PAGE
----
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C-Suite Wednesday — SBA and Fee Income: There’s More than Meets the Eye

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April 6, 2016

By Walter McLaughlin
Contributor, C-Suite Wednesday

C-Suite Wednesday — SBA and Fee Income: There’s More than Meets the Eye

Lenders involved with the SBA 7(a) program are normally aware that the secondary market is a substantial source of income. Although the markets ebb and flow over time, today’s premiums approach 17% for a 25-year loan priced at Prime+2.75%. That means a $1 million real estate loan—even after splitting the amount received over ten points with the SBA as required—can earn the bank a premium in the neighborhood of $100,000, along with ongoing servicing income on the sold portion and interest income on the retained piece. If you try to figure out the Internal rate of return on your old HP 12c calculator, smoke may just come out of the battery case.

But there’s more profit potential on SBA loans than just premium income. Not including standard reimbursable expenses such as appraisals, title insurance, credit reports and the like, the following is a list of discretionary fees allowed by SBA:

  • Packaging Fee: Not everyone knows that packaging fees aren’t necessarily limited to $2,500. According to the 50 10 5 (H), “If the total compensation exceeds $2,500, the compensation must be itemized.” Lenders sometimes use time sheets showing the hours spent in various categories to demonstrate the validity of fees greater than $2,500.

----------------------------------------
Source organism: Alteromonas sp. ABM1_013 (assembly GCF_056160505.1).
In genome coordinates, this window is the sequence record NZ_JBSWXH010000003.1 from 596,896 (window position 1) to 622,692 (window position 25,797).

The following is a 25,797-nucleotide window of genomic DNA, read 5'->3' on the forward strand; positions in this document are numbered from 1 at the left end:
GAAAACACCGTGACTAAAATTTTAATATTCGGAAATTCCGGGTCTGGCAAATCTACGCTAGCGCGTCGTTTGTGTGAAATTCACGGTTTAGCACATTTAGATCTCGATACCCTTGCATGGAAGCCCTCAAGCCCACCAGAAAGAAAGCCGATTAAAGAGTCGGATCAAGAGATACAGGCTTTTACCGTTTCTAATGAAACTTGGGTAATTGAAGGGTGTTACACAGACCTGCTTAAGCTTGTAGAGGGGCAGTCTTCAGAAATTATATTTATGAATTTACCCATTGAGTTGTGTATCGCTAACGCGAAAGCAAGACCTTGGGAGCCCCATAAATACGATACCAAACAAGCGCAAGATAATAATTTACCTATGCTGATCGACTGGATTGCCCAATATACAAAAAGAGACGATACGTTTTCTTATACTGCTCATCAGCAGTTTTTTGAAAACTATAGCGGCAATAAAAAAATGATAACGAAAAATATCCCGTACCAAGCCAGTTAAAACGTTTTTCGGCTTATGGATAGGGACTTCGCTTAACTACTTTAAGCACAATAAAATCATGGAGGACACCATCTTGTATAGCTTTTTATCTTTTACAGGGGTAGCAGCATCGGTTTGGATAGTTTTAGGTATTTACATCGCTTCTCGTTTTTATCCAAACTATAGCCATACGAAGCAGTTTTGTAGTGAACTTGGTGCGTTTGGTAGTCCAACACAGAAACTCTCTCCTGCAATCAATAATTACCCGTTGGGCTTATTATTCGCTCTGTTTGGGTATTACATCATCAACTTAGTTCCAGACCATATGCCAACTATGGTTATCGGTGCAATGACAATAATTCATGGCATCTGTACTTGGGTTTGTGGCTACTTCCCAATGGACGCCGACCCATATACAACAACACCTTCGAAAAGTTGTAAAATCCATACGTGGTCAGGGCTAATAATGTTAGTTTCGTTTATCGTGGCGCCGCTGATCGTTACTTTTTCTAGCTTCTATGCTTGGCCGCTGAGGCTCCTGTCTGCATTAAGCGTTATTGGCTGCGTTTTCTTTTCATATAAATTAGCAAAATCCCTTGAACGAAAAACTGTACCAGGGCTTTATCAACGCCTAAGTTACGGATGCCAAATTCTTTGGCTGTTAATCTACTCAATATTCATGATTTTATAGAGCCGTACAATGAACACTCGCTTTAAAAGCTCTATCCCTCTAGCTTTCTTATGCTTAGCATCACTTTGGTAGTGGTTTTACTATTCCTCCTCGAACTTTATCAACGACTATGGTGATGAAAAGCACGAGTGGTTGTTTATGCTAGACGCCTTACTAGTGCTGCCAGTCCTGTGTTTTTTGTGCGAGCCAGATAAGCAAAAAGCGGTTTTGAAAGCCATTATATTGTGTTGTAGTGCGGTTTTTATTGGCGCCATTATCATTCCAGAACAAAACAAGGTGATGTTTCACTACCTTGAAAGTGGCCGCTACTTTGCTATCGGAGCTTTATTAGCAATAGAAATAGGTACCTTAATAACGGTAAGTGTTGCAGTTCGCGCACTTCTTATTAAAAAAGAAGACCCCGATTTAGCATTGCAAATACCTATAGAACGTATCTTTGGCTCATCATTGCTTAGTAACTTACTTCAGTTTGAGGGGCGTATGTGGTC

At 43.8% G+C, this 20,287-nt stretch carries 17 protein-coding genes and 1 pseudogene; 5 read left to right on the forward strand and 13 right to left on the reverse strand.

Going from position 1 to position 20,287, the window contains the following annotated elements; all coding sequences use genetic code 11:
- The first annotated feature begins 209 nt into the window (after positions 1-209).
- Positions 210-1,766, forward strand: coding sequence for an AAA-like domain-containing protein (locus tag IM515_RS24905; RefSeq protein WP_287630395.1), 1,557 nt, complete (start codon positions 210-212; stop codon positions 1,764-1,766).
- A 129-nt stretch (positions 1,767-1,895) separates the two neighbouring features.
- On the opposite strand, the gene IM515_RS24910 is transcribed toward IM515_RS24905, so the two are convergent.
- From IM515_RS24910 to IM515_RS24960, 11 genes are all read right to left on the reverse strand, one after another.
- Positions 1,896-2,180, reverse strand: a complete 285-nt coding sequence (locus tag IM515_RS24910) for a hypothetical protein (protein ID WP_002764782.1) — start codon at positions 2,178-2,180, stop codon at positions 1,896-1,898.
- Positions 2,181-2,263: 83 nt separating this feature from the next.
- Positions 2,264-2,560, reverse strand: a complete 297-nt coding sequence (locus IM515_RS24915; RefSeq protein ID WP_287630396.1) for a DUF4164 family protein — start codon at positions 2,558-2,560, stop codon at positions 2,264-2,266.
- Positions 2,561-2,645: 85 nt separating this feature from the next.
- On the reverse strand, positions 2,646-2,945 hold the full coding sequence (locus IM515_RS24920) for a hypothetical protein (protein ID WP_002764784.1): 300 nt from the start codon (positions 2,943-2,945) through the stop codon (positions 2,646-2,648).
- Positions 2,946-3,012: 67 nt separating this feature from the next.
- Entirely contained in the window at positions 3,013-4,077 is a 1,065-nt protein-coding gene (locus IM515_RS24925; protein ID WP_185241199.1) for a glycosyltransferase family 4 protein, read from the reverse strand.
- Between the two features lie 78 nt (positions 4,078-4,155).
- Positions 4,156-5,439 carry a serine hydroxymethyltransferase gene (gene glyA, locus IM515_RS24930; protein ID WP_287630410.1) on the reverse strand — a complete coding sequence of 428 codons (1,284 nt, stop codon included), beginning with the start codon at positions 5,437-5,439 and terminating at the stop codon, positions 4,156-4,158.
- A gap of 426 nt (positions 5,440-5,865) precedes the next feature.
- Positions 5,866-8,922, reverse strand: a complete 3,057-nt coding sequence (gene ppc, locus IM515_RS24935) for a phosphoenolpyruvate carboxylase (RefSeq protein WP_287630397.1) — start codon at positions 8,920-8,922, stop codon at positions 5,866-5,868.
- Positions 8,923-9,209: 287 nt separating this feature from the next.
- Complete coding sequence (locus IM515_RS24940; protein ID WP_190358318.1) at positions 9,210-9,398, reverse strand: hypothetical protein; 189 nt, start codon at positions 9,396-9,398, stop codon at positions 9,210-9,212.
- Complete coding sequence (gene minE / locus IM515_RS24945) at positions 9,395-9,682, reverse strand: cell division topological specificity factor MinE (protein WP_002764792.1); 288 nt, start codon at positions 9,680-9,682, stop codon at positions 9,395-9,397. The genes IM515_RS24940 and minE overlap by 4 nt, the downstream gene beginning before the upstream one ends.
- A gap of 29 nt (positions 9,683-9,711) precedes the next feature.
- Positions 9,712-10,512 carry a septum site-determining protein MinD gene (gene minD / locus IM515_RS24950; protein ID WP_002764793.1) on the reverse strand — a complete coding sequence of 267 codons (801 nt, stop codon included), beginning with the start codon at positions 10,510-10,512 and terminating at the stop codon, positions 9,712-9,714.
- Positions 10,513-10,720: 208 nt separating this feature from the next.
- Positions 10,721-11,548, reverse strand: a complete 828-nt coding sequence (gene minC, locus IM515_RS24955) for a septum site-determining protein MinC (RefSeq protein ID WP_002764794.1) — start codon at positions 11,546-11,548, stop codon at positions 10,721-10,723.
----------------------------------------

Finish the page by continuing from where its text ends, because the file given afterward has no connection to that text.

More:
• Late Fee: Most lenders charge late fees after 10 days.

  • Other Services: This fee category is not particularly well known, but has the potential to be substantial. “Other services” includes consulting as to what financing is needed and what type, with the footnote that the lender is not allowed to charge the borrower a broker or referral fee. Packaging and “other services” can be based on a percentage of the loan amount (via formula), topping out a maximum of $30,000.

  • Construction Fee: If a portion of the loan is designated for construction, SBA allows a loan fee of up to 2% of the dollar amount of construction. The fee must not exceed the cost of the additional service.

  • Extraordinary Servicing Fee: This fee is designed to cover expenses for extraordinary servicing requirements connected with the loan. It may not exceed 2% of the loan balance except under the Export Working Capital Program and for Working Capital CAPLines. For those programs, the fees must be reasonable and prudent, based on the amount of extraordinary effort required. For non-delegated lenders, SBA must approve this fee in advance.

  • SBA Express/Export Express Loan Fee: Lenders can charge a loan fee consistent with its policies for similarly-sized, non-SBA loans provided the fees are related to the services provided and are reasonable and customary

While looking at fee income possibilities, let’s not forget about the 504 program. Although the allowable fees listed on pages 316 and 317 of the SOP go to the CDC or the SBA, the lender can still earn significant fee income in two ways:

  • Premium Income: Third Party loans can be generated by, or sold to, certain larger lenders, who pay premiums depending upon the pricing and structure of the loan. Prepayment penalties are usually key to a strong bid.

  • Points on Interim Loans: The lender is allowed to charge a loan fee on the interim loan. The fee must be reasonable and prudent.

Notice the word “reasonable” is emphasized throughout. SBA doesn’t want lenders ladling on unjustified fees to the detriment of the borrower, and as reputable lenders that’s not in our best interest, either. It’s important that we take a balanced and fair approach. Make sure your rationale is well documented.

Lenders are allowed a myriad of ways to compensate themselves for the extra time and energy spent on putting together an SBA together. As Jack Canfield once wrote, “Overcome your barriers, intend the best and be patient. You will enjoy more balance, more growth, more income and more fun!”

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